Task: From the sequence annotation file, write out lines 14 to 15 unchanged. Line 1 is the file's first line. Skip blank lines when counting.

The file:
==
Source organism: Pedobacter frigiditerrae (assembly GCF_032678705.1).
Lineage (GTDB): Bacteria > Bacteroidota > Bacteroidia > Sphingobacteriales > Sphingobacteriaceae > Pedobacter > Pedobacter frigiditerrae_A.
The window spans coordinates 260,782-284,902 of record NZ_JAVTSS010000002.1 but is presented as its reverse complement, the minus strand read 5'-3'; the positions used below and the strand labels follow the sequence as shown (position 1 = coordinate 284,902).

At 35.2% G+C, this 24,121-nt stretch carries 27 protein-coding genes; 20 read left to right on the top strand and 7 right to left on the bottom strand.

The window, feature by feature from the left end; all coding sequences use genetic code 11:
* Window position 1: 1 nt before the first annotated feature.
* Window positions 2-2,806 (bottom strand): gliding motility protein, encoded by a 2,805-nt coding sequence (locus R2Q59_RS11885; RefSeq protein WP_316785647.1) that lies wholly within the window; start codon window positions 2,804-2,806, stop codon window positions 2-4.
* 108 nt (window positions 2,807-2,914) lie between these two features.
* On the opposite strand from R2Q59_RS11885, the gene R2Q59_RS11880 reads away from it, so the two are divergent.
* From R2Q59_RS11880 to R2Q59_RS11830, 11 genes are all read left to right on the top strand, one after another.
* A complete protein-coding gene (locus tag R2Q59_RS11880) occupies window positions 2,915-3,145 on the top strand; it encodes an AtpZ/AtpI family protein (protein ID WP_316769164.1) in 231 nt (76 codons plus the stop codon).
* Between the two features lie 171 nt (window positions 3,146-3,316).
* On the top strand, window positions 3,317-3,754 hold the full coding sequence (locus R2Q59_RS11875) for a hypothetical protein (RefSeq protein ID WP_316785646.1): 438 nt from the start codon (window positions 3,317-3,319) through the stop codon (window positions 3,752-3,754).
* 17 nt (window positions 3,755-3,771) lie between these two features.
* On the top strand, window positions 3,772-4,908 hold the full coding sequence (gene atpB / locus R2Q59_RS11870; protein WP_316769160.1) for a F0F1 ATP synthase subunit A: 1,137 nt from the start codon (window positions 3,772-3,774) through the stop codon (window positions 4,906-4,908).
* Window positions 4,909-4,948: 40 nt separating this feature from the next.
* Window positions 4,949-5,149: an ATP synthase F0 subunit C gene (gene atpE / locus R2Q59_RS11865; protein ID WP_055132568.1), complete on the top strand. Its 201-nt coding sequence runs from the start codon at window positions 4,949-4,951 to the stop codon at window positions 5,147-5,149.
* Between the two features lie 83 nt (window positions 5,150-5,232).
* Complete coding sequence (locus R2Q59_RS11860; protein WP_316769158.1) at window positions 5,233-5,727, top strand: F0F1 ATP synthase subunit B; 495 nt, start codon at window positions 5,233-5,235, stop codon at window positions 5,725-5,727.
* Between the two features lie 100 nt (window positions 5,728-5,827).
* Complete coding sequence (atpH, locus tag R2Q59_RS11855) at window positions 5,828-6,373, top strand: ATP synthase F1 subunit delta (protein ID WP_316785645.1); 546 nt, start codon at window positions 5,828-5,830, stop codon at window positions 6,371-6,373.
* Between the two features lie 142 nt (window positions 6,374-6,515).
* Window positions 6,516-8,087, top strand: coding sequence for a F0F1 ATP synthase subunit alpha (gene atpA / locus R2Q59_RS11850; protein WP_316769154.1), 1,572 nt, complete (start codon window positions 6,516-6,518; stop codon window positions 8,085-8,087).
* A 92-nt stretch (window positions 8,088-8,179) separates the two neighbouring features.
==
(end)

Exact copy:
* 17 nt (window positions 3,755-3,771) lie between these two features.
* On the top strand, window positions 3,772-4,908 hold the full coding sequence (gene atpB / locus R2Q59_RS11870; protein WP_316769160.1) for a F0F1 ATP synthase subunit A: 1,137 nt from the start codon (window positions 3,772-3,774) through the stop codon (window positions 4,906-4,908).